How Often Should You Eat
What to Do If You're Eating Less but Gaining Weight
If you read headlines about healthy eating or weight loss, you've probably noticed that many popular diet plans include periods of fasting.
But others encourage you to eat every few hours to avoid starvation mode. Does not eating make you fat? And if so, how often should you eat?
And if weight loss is your goal, what happens if you are eating less but gaining weight?
To sort through the headlines, it's smart to turn to health and medical experts. Dr. Joel Fuhrman is a six-time New York Times best-selling author and
President of the Nutritional Research Foundation. His beliefs about how often you should eat to lose weight are consistent with what researchers and
scientists have known about metabolism for years. And what some dieters get wrong.
Does Not Eating Make You Fat?
Many dieters are "grazers." That means that they eat every few two to three hours. There are several theories about why grazing might work for weight loss.
Some dieters believe that eating often helps them to avoid severe hunger and binge eating that may result if they get too hungry. Others believe that
eating often helps to keep their metabolism from dropping—which can happen if hunger causes them to move less. And other believe that if they
don't eat frequently, their body goes into starvation mode.
When dieters talk about starvation mode, they are usually referring to the effect that infrequent eating can have on your metabolism. The commonly
held belief is that if you don't eat every three hours or if you skip a meal—like breakfast—your metabolism immediately slows to preserve energy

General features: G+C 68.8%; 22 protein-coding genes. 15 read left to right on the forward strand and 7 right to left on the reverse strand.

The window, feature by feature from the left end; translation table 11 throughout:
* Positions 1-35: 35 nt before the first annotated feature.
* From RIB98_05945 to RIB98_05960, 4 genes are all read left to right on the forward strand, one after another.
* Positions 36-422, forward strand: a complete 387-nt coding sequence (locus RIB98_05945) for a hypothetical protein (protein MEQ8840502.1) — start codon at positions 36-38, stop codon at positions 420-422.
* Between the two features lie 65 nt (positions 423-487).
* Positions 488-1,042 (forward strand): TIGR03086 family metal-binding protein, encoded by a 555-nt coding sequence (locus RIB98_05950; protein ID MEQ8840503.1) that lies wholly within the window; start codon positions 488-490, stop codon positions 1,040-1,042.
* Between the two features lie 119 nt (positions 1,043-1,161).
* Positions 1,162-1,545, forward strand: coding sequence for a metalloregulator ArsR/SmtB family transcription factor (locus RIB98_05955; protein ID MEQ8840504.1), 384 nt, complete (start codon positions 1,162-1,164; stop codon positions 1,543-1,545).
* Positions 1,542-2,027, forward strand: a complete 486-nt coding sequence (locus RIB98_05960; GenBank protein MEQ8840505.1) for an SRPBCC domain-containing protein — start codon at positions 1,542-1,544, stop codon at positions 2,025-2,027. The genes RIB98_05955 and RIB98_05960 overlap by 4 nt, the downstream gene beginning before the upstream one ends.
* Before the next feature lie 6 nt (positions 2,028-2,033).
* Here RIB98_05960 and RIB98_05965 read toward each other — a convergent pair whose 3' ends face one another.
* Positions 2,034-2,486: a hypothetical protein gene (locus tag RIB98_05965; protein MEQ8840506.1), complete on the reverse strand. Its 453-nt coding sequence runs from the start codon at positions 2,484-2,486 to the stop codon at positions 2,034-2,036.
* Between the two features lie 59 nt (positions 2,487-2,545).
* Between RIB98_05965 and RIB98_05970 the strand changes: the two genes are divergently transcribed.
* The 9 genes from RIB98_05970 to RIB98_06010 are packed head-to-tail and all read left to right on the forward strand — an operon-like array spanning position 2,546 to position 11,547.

and prepare for starvation. As a result, weight loss grinds to a halt and weight gain can occur.
Some science-savvy dieters might also confuse starvation mode with what researchers call "adaptive thermogenesis." Scientific studies have
confirmed that people who have successfully lost weight have a slower metabolism than their same-weight counterparts who have never dieted.
These people often (reasonably) complain that they are eating less but gaining weight.
Researchers believe that the slower metabolism is an adaptation to eating fewer calories over an extended period of time. Adaptive thermogenesis
makes it harder for people who have lost weight to maintain a healthy weight.
So why is the distinction between starvation mode and adaptive thermogenesis so important? Because even though the concept of adaptive thermogenesis
has been validated in clinical studies, researchers don't necessarily blame infrequent eating or skipped meals (starvation mode) for the slower metabolism.
So dieters shouldn't necessarily use the evidence-based concept of adaptive thermogenesis to justify eating more often.
The Starvation Mode Myth
So should you eat often or scale back and eat less frequently? The answer can be a little bit tricky and much of it depends on your personal lifestyle.
However, starvation mode should not be a concern.
Dr. Fuhrman explains that eating less can have an effect on your metabolism, but not in the way that we think. In fact, he thinks that the idea of starvation
mode is "ridiculous."